Welcoming an au pair to your family means you will experience a cultural exchange experience like no other while getting assistance with flexible, reliable child care. But you may be wondering… “What exactly does an au pair do?”
An au pair’s job description is multi-faceted and will vary depending on a family’s needs. Typically, au pair responsibilities may include:
- waking the children
- bathing and dressing infants and toddlers
- playing with the children
- preparing meals for the children
- cleaning up the kitchen after the children eat
- making the children’s beds and straightening their rooms
- doing the children’s laundry
- straightening up the playroom once playtime is over
- driving children to and from school, appointments, or outings as requested by the host family
- staying at home with the children when the children are sick or on holidays (as hours/scheduling permits)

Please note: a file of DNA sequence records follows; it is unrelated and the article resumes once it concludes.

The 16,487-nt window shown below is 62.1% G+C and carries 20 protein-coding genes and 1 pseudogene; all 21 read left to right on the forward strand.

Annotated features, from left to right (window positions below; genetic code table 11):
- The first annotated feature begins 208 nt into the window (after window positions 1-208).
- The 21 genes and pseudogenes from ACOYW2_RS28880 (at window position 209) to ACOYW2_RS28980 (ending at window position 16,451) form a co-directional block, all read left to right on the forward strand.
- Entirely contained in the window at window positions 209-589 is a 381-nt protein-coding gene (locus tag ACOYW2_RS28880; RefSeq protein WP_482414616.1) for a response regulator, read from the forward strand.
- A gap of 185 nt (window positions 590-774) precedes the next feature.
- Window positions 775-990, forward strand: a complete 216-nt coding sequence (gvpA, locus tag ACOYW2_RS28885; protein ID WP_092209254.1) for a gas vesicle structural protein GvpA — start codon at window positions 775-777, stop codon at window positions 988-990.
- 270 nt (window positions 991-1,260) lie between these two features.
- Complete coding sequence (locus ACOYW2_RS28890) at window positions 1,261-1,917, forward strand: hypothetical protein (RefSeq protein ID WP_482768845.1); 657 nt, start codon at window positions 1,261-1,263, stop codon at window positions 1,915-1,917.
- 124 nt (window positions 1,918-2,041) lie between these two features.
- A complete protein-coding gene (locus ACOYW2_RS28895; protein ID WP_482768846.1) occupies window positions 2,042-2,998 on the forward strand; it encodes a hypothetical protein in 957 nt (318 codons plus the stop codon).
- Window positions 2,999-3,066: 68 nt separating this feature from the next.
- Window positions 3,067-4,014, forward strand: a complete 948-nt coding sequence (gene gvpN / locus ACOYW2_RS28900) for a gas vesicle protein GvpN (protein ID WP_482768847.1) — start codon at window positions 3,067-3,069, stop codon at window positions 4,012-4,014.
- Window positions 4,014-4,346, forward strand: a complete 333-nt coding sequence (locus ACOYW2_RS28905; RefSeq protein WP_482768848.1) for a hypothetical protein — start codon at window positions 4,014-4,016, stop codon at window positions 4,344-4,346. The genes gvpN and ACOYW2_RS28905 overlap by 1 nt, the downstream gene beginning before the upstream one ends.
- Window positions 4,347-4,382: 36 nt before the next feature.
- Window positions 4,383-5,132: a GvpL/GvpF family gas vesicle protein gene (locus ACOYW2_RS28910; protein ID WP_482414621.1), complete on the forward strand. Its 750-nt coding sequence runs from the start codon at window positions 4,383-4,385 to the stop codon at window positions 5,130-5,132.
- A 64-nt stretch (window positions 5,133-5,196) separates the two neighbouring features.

And don’t forget one of the most important au pair responsibilities – cultural exchange! Be sure to let your au pair know that you’d love for your family to share their language, food, and culture throughout their time with you. Au pairs can also act as a “big sister” figure in the family. In fact, our host families, especially those with older children, tell us they appreciate having an additional role model in their home.
Now that you know what an au pair can do, let’s take a moment to cover a few tasks that an au pair can’t do.
A good rule of thumb is that your au pair can only be responsible for caring for your children and within program guidelines. This means, your au pair cannot:
- receive extra pay for caring for your children over program hours
- care for children outside of your family
- be responsible for pet care.
When it comes to cleaning, au pairs can be asked to tidy up areas of the home used by the children but cannot be expected to clean the entire house.
Our best advice? Our veteran host families tell us that open and honest communication with candidates during the au pair interview process is one of the keys to a successful match. Be sure to dedicate some time to talking about expectations – both for you and for your future au pair – so that everyone is on the same page about responsibilities.